U.S. Pat. No. 6,438,234 to Gisin (the '234 patent), which patent is incorporated herein by reference, discloses a so-called “two-way” QKD system that is autocompensated for polarization and thermal variations. The QKD system of the '234 patent requires that the optical pulses traverse the same optical paths but in different order, which makes the system less susceptible to environmental effects than a one-way system. However, because the photons need to traverse the same path, they must pass twice through Bob's modulator. Thus, as the bit rate goes up, the probability of finding both an outgoing and an incoming pulse passing through the modulator at the same time increases, thereby limiting the system's bit rate.
A first aspect of the invention is a method of stabilizing a QKD system. The QKD station exchanges quantum signals between two QKD stations. The first QKD station has a least first and second interferometer loops. The method includes sending first and second control signals from the first interferometer loop to the second interferometer loop without the control signals passing to the second QKD station. The method also includes detecting first and second interfered control signals created from the first and second control signals by the second interferometer loop. The first and second interfered control signals having respective first and second intensities I1 and I2. The method further includes maintaining the ratio I1/I2 constant by adjusting the phase of one arm of the second interferometer.
A second aspect of the invention is a QKD system. The system includes a a first QKD station that includes first and second interferometer loops. The first interferometer loop generates two quantum signals from a single quantum signal. The system also includes a second QKD station optically coupled to the first QKD station via an optical fiber connection. The second QKD station is adapted to randomly modulate at least one of the two quantum signals and return the two quantum signals to the first QKD station over the optical fiber link. The first QKD station also includes a signal-directing element (e.g., a beam splitter or a circulator) arranged in the first QKD station. The signal-directing element directs the two returned quantum signals to the second interferometer loop. The system also includes a detection stage coupled to an output end of the second loop. The detection stage is adapted to detect two interfered quantum signals created by the second interferometer loop from the two returned quantum signals.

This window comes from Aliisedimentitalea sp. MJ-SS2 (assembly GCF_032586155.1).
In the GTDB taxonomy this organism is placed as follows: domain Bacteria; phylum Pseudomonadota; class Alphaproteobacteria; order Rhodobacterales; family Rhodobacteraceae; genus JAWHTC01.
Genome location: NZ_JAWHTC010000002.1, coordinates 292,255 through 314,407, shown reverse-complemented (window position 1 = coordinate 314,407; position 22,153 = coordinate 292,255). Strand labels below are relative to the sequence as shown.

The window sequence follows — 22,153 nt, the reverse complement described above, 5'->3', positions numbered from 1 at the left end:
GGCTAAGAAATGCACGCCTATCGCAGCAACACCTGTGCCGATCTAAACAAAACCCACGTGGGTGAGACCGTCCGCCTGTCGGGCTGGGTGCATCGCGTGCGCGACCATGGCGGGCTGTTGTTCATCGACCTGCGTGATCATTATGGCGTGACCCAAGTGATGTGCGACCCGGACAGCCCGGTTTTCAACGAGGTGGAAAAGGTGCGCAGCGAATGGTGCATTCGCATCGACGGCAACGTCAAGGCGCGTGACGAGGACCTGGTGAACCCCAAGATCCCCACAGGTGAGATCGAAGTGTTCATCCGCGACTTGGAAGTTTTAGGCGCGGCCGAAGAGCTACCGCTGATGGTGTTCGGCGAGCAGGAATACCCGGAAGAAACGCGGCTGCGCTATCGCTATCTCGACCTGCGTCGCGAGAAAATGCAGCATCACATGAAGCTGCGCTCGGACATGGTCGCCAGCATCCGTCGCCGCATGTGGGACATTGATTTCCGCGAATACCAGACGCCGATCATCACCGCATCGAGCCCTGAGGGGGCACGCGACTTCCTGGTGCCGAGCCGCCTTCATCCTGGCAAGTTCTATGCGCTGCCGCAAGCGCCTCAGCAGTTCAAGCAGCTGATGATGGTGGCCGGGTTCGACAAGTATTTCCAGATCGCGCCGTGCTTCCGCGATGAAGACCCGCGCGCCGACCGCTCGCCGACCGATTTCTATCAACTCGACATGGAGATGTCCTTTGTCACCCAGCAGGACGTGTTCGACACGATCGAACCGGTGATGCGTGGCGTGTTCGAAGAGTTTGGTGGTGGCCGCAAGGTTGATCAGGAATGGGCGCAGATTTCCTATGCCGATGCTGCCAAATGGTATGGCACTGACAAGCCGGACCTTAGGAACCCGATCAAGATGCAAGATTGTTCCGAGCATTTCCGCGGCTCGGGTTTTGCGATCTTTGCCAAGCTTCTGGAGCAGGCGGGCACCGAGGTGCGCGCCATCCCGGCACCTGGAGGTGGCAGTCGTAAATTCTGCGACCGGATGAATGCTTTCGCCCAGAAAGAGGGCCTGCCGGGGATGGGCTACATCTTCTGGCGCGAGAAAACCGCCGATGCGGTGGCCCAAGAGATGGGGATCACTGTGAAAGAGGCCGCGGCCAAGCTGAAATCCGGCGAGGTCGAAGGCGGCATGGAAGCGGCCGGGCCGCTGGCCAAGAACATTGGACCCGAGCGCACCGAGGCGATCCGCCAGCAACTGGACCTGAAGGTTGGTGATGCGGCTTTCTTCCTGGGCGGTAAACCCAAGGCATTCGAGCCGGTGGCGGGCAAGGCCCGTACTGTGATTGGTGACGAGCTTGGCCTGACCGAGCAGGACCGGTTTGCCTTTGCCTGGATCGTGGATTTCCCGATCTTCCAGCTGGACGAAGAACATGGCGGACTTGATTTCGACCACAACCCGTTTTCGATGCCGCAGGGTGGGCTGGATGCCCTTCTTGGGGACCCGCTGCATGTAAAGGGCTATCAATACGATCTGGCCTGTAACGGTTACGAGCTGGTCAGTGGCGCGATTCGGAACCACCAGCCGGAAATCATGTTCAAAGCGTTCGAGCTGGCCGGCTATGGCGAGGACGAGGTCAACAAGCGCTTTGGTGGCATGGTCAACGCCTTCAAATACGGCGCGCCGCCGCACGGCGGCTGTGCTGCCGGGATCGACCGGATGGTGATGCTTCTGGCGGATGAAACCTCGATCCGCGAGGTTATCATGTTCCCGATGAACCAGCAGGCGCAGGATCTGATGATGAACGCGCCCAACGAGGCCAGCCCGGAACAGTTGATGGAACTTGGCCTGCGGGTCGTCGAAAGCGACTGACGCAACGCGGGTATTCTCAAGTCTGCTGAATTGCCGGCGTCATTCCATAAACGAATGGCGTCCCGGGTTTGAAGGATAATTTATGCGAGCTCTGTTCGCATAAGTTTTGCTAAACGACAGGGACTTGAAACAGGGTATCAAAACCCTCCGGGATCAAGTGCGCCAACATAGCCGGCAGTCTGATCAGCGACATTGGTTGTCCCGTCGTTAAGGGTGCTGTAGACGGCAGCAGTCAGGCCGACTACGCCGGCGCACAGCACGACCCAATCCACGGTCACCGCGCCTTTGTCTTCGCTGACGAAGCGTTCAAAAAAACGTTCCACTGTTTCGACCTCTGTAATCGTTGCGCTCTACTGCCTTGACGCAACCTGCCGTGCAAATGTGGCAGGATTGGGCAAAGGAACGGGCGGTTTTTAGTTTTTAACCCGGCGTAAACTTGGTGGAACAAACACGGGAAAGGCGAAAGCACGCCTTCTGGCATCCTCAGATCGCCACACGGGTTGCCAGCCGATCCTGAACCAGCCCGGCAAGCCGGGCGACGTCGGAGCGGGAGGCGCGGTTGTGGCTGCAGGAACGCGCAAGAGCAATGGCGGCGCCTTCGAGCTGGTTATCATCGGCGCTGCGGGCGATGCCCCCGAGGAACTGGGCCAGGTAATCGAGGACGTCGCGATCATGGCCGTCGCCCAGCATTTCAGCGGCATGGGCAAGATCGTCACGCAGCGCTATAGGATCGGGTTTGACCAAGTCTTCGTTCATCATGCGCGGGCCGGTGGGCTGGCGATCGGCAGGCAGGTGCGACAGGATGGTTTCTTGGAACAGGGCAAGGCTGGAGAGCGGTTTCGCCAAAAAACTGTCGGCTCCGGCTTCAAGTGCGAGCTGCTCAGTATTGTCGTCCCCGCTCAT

A third aspect of the invention is a method of performing QKD. The method includes forming two quantum signals and two control signals in a first interferometer loop of a first QKD station having first and second interferometer loops. The control signals precede the quantum signals. The method also includes transmitting the control signals and quantum signals to a second QKD station that modulates at least one of the quantum signals and returns the quantum signals and the control signals to the first QKD station. The method further includes receiving the two returned quantum signals and the two returned two control signals at the first QKD station and directing the two received quantum and the two received control signals to the second interferometer loop. This directing is performed to prevent the two quantum signals from traversing the same optical path through the system, and also prevents the two control signals from traversing the same optical path through the system.
The various elements depicted in the drawings are merely representational and are not necessarily drawn to scale. Certain sections thereof may be exaggerated, while others may be minimized. The drawings are intended to illustrate various embodiments of the invention that can be understood and appropriately carried out by those of ordinary skill in the art.
The present invention relates to quantum cryptography, and in particular relates to a stabilized two-way quantum key distribution (QKD) system. The present invention includes a two-way QKD system that is actively stabilized. The design of the system allows for a higher bit rate than that possible with prior art two-way systems that rely on autocompensation by having signals traverse identical paths. Several different embodiments of the invention are described below. A so-called “two-loop” embodiment is first described, and then the other embodiments are described in relation to the two-loop embodiment.
In the description below, “loop” is sometimes used as shorthand for “interferometer.” Also, the phrase “quantum signals” is used to denote those signals (optical pulses) associated with a quantum channel and that are used to establish a quantum key. Initially, the quantum signals leaving Bob need not be “quantum signals” in the literal sense, i.e., they need not have a photon number of 1 photon or less.
Also the phrase “control signals” is used to denote those signals associated with the active compensation process.
Further, the phrase “interfered quantum signal” is used to describe the result of the interference of two of the quantum signals that return from Alice and that interfere in loop 100 or in loops 100 and 200. The phrase “interfered control signal” is used to describe the result of interference of two of the control signals in loop 100 or in loops 100 and 200.